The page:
Shopping for a home can be an exciting experience, but buying a home can be stressful. After all, you’re making an offer to purchase something worth hundreds of thousands of dollars.
While you can’t control whether the seller will accept your bid, these seven steps can help you make the best possible offer.
Here’s what you need to know about how to make an offer on a house:
- Step 1: Do the Prep Work
- Step 2: Find the Right Home for You
- Step 3: Decide How Much To Offer
- Step 4: Decide Which Contingencies You Need
- Step 5: Write and Submit Your Offer
- Step 6: Negotiate the Deal
- Step 7: Sign the Purchase Agreement
- FAQ: How To Make an Offer on a House
- The Bottom Line on How To Make an Offer on a House
Step 1: Do the Prep Work
It’s important to be well prepared when making an offer on a house. Knowing what you can afford and being ready to follow through if your offer is accepted are key to a successful purchase.
Understand your finances
Before making an offer on a house, you need to understand how much house you can afford. Knowing how much of an earnest money deposit and how much of a down payment you can make, and what you can afford as a monthly mortgage payment, will help you find homes that you’re able to afford and make a successful offer on.
You also should consider the ongoing costs of owning a home.
“Don’t just use the mortgage payment to determine your affordability,” says Erik Wright, owner of Hixson, Tennessee-based New Horizon Home Buyers. “Include the costs of property taxes, homeowners insurance, condo or homeowner association fees, utilities, and maintenance. Even new homes will require repairs and preventative maintenance.”
Get preapproved for a mortgage
To get preapproved, a mortgage lender will conduct a cursory review of your finances and estimate how much of a loan it expects you would qualify for.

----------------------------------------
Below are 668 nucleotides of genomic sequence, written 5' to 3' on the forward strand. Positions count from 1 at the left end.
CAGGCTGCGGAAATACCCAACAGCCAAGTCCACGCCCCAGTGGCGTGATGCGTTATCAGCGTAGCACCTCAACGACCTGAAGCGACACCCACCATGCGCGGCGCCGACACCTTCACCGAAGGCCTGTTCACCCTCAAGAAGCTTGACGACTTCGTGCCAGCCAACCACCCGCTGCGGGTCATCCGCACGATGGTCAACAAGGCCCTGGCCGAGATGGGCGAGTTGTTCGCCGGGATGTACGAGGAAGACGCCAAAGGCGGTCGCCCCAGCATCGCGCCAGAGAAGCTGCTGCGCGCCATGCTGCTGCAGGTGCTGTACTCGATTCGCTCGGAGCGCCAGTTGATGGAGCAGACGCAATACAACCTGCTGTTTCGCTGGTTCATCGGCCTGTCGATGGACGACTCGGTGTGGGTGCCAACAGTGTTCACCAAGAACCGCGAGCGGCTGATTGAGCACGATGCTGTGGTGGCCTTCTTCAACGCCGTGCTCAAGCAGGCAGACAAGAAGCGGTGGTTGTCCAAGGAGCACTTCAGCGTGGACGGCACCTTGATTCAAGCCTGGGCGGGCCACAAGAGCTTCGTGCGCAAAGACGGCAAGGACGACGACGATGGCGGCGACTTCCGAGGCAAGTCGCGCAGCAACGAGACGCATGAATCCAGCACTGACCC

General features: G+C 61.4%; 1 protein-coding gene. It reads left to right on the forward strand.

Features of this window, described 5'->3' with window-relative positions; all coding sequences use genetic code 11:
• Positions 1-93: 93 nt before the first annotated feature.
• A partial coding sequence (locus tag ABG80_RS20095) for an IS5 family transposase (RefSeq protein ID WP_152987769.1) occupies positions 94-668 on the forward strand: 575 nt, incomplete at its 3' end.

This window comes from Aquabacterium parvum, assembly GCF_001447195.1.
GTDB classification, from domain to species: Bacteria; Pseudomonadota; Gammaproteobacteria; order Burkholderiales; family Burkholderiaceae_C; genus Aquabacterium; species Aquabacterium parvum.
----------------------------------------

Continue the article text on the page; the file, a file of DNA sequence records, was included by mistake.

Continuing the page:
While mortgage preapproval doesn’t guarantee loan approval, it gives you an idea of how much you can borrow. It also shows agents and sellers that you’re able to get financing to buy a home, and that you can follow through on an offer and complete a sale.
Find a real estate agent
Having a real estate agent or Realtor in your corner can make the homebuying process easier. Beyond helping you find homes for sale, they can answer questions about the state of the local market, comment on common or unusual features in the homes you tour, and help you in putting an offer on a house.
“Whether buying or selling a house, you need a Realtor or agent to work for you,” says Warner Quiroga, a Realtor and owner of Brentwood, New York-based Prestige Home Buyers. “They know the market, have excellent negotiating skills, and can help you throughout the process.”
Know the market
Before you decide how to put in an offer on a house, you’ll want to tour open houses and research the market. Learn as much as possible about the character of individual neighborhoods, local transportation, schools, overall safety, parks, and nearby entertainment.
You’ll also want to know what types of homes are selling, and for how much. If demand is high or supply is low, expect homes to sell quickly and possibly above the listed purchase price. You’ll have to be aggressive in making offers and willing to be lenient with contingencies to get an offer accepted.
If demand is low or supply is high, you can take more time to look at your options before deciding. You also can be more aggressive in negotiations, offering lower bids with more contingencies.
Step 2: Find the Right Home for You
When you’re ready to start shopping, think about which home features are most important to you, such as:
- Location and proximity to services and amenities such as jobs, transportation, shopping, and entertainment.
- Number of bedrooms and bathrooms.
- Property size.
- Square footage of the home.
- Amenities such as a finished basement, pool, deck, or garage.
Make sure to factor in your budget. You can work with your agent to look for affordable homes that meet your needs.
Step 3: Decide How Much To Offer
When deciding how to put an offer on a house, figuring out the offer price is one of the most difficult parts of the process. Offer too little, and you could lose the home. Offer too much, and you’ll be paying more than you need to for years to come.
Compare the home you want to buy to recently sold comparable homes to get a sense of how much the house is worth.
Also, consider how long the home has been on the market. The longer it has been for sale, the more likely the sellers are to accept a lower offer.
Your agent can help you research the market and set a competitive offer price, and explain how to submit an offer on a house.